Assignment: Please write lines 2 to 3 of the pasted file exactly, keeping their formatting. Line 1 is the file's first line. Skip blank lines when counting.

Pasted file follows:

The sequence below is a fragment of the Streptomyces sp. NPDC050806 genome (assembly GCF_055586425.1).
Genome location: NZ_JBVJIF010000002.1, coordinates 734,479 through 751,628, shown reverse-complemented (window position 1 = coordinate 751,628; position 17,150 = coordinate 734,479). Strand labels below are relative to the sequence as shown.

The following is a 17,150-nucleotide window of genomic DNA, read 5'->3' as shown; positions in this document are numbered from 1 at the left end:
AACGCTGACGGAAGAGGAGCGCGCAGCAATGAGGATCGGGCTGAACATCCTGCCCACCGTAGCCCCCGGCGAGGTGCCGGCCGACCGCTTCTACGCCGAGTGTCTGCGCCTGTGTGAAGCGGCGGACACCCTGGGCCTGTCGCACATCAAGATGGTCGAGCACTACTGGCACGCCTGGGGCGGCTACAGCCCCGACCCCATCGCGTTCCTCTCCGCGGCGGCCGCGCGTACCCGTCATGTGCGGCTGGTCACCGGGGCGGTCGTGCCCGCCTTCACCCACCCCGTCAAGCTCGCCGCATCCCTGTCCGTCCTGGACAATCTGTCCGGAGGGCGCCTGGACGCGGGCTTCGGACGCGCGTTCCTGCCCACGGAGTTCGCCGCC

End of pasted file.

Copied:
Genome location: NZ_JBVJIF010000002.1, coordinates 734,479 through 751,628, shown reverse-complemented (window position 1 = coordinate 751,628; position 17,150 = coordinate 734,479). Strand labels below are relative to the sequence as shown.

The following is a 17,150-nucleotide window of genomic DNA, read 5'->3' as shown; positions in this document are numbered from 1 at the left end: